The three teens sat on the end of the rickety wooden dock at the pond.
“Today’s my thirteenth birthday,” Daphne Petty told the boy at her side, giving him a coy look and winding a bright red lock of hair around her finger. “You know what that means, right?”
“That it’s Audrey’s birthday, too?” Cade glanced around Daphne’s shoulder to smile at the quieter twin.
Audrey gave him a shy smile, flustered that he’d remembered her. She sat on the opposite side of her vivacious, flirty twin, saying nothing. That was usually how it went. Daphne commanded attention and Audrey just sort of stood by her side. Not that she minded much. Daphne was also the bad twin, and Audrey liked being the good twin. You got into trouble a lot less when you were the good twin, and if there was one thing Audrey hated, it was being in trouble.
“That’s not it,” Daphne said with a pout. She nudged his shoulder. “Pay attention to me.”
Instantly, Cade’s amused gaze went back to Daphne. “I am paying attention to you.”
“No, you’re paying attention to Audrey. Don’t you like me, Cade?” She continued to twist that lock of hair around her finger, imitating a move they’d seen their older sister Gretchen pull, to great effect. Gretchen always had interest from boys, and Daphne wanted to learn everything she knew.
“I like both of you,” Cade said in a cheerful voice, then ruffled Daphne’s hair like she was a child. “You two are my friends.”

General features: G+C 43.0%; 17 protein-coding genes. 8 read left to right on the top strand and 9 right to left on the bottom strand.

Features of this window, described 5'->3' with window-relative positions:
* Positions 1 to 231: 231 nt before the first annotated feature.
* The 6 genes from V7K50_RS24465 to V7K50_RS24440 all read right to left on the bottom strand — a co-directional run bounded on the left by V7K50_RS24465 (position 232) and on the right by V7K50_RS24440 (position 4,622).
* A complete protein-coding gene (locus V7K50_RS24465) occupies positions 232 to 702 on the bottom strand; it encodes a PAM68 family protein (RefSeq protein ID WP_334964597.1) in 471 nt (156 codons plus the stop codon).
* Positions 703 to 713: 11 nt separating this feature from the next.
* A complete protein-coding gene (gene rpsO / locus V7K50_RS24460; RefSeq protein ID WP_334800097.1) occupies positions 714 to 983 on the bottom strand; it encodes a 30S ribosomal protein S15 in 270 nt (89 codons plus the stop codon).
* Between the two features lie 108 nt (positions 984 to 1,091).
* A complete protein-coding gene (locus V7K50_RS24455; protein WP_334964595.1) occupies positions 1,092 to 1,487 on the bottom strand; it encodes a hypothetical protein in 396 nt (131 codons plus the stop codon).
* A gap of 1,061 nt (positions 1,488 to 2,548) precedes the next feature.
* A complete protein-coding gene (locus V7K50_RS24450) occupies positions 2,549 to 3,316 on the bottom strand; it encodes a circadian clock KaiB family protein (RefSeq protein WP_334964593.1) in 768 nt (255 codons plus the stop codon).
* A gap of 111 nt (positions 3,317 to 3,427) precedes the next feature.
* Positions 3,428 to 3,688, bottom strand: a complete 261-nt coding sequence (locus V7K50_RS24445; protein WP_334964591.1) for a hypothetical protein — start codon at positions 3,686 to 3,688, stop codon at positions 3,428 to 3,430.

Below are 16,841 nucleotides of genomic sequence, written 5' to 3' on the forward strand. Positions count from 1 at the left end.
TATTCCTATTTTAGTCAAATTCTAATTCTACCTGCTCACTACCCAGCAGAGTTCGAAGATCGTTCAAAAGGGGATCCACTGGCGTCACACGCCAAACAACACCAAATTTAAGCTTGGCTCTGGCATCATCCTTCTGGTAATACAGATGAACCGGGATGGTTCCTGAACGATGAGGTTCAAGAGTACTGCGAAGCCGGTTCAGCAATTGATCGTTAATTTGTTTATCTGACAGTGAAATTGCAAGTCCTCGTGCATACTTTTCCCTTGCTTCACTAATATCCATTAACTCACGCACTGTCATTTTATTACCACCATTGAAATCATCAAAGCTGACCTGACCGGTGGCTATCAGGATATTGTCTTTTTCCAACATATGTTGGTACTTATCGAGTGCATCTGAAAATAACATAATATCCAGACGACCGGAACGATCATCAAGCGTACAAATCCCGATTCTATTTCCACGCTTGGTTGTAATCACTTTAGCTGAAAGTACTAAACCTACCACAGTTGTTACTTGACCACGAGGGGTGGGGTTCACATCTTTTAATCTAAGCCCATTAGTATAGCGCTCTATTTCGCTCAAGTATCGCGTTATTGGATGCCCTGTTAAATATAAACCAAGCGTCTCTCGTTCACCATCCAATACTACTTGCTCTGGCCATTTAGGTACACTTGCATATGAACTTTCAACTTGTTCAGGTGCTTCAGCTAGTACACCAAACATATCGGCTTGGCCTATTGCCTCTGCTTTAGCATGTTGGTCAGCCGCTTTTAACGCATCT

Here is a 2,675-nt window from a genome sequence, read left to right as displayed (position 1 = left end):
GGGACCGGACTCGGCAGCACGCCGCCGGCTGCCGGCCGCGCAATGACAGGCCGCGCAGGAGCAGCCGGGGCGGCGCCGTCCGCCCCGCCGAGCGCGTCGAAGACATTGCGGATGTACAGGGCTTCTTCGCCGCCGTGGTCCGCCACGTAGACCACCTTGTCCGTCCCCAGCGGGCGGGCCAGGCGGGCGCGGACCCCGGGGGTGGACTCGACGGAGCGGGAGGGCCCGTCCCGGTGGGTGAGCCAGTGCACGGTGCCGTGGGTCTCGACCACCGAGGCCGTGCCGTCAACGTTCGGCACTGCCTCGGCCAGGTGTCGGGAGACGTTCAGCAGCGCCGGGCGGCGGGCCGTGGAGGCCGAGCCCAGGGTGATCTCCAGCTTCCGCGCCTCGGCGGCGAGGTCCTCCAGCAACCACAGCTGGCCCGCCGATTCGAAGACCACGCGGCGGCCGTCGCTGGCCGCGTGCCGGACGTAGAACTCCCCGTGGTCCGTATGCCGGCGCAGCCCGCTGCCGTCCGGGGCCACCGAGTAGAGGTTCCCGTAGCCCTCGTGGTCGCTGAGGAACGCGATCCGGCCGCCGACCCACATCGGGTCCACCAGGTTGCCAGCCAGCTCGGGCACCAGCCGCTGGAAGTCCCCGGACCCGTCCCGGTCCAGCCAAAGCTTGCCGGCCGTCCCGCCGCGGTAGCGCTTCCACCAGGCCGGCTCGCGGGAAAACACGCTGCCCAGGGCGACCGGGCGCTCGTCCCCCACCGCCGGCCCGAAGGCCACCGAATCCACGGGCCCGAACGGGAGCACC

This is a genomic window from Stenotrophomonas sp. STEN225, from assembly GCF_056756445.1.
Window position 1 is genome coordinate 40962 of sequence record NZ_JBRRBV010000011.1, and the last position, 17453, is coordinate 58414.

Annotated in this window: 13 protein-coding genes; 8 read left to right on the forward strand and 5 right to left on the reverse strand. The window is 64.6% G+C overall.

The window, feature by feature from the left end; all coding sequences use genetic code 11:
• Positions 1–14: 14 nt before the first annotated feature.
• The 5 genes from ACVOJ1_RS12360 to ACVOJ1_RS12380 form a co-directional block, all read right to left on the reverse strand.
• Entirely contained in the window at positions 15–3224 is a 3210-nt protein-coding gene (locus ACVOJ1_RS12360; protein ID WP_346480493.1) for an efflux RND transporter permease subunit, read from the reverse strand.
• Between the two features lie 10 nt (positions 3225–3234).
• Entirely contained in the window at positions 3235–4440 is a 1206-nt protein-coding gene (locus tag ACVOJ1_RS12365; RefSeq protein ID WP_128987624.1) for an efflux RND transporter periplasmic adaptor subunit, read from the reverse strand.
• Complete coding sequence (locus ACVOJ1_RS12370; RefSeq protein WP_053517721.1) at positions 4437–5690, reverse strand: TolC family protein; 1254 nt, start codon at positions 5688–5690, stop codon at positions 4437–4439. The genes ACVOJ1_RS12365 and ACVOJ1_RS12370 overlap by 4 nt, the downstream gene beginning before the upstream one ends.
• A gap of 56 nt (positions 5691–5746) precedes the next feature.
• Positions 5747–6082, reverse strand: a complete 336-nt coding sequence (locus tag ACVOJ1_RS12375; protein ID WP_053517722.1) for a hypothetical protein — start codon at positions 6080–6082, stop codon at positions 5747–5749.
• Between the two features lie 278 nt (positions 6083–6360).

“Best friends,” Audrey said shyly, swinging her legs.
Daphne rolled her eyes at her twin. “We can’t be best friends with a guy. Guys can only be boyfriends.”
Cade choked on a laugh. “You two are too young for me. I’m fifteen now. You just turned thirteen.”
“Well, it’s my—” she turned to look at her twin “—our birthday and you need to give us a present.”
Cade tugged on the frayed collar of his shirt. It was faded and worn, much like everything he owned. No one talked about it, but the Archers were the poorest family on a rather low-end block of the neighborhood, poorer even than Audrey and Daphne’s parents, who worked long hours for little pay. “I don’t have money, Daphne. I can’t get a job until next year, remember?”
“It’s okay,” Audrey said. “You can give us something that doesn’t cost anything.”
A kiss, Audrey thought dreamily, staring at Cade’s handsome blue eyes and blond hair.
“You could teach us how to make out with a boy,” Daphne said slyly, that wicked tone in her voice. “I need to practice so I’m ready for my first boyfriend.”
Cade sputtered. “Make out? I don’t think so. You two are like my little sisters.”
That was not the first time he’d referred to them as his little sisters. It crushed Audrey’s heart a bit, but she could tell her twin was undeterred. Daphne usually didn’t take no for an answer.